In early May, Eagle Scout candidate Sasha Thilmany of Darien’s Troop 35 embarked on another phase of his Eagle project involving honey bees. With the help of Backyard Beekeepers Association of Connecticut member Peet Foster, Sasha and fellow Scout Sam Giorgio successfully colonized a beehive in the east field at the Darien Land Trust’s Mather Meadows.
According to The Land Trust Stewardship committee member Ron D’Andrea, this colony of healthy bees “will support the pollination needed to insure the success of the reintroduction of native plants and flowers returning key tracts of land back to their natural state.”
The call from the Darien Post office came May 8 in the form of a three-pound package of more than 10,000 Italian Honey bees from Pennsylvania, much to the dismay of anxious postal employees. That evening, although bees are very docile at this stage, the novice apiarists suited-up ahead of introducing the Queen (Latifah) and her colony to their new home, a tradional Langsroth bee box donated by Dave Skelton of the Backyard Beekeepers.
The hive stands in an area of the meadow where the bees receive early morning sun, late afternoon shade and are protected from northerly winds by an old stone wall. These bees have a multimillion-dollar view, complete with acres of wild flowers and a New England style red barn.
The boys meet with their mentor Peet regularly to check the progress of the colony. In the past weeks, comb has been built, eggs laid, nectar and pollen gathered and honey stored and capped. Now at five weeks, comb covers nearly every frame. Young bees are actively emerging from cells, increasing the population. The colony is ready to expand to a second box to be placed on top. These are all signs of a healthy community.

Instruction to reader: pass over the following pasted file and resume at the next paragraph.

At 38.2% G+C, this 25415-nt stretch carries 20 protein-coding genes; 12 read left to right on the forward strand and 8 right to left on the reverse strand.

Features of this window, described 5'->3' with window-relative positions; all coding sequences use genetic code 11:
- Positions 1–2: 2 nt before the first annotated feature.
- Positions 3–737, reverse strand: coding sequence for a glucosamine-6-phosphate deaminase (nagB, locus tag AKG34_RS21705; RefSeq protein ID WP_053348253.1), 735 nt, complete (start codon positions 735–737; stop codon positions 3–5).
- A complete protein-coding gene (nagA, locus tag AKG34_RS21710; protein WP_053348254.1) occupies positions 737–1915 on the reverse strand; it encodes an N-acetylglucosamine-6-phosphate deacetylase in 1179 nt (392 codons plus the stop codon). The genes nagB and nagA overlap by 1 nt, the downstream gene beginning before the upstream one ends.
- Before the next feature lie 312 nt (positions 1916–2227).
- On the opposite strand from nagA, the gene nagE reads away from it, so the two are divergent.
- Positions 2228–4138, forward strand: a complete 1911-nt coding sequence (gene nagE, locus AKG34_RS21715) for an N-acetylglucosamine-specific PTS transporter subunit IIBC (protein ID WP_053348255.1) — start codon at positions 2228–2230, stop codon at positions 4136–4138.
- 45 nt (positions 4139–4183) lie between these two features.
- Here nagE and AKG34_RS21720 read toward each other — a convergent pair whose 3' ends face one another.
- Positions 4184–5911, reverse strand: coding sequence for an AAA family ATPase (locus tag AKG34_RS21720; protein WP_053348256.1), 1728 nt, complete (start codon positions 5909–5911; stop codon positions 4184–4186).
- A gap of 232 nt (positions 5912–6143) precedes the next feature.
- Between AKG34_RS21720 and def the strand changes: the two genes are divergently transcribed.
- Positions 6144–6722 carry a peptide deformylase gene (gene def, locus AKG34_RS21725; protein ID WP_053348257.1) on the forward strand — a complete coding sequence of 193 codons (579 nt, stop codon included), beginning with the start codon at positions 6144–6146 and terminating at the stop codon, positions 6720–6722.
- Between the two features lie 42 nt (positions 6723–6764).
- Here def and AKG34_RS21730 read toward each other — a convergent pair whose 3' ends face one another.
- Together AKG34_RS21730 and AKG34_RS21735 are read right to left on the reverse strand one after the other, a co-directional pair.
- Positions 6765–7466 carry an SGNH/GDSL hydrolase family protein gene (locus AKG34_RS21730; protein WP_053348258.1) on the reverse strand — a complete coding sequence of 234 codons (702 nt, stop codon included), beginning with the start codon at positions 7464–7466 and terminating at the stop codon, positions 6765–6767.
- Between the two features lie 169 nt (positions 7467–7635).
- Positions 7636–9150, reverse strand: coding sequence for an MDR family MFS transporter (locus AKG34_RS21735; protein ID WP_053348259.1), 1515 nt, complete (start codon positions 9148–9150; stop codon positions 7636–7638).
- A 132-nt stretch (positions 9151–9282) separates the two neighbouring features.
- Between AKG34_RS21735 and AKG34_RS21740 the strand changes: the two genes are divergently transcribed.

One of Sasha’s goals is to encourage youth in our community to take an interest in their environment and in beekeeping specifically. According to Dave Blocher, master beekeeper and another of Sasha’s BYBK mentors, “The average age of a hobbyist beekeeper is 60.”
Sasha hopes to inspire a new generation of beekeeping enthusiasts by allowing them access to this working hive while providing them with the protective gear and supplies to work along side him and his mentor. This is a goal shared by Backyard Beekeepers. Members donated supplies to outfit three potential beekeepers.
The hope is next spring a few young people will apply this knowledge and confidence to their own backyard colony.
Darien already has a number of hobbiest beekeepers. Some of them in neighborhoods no one would even suspect. That honeybee in your garden probably belongs to a neighbor, albeit a neighbor up to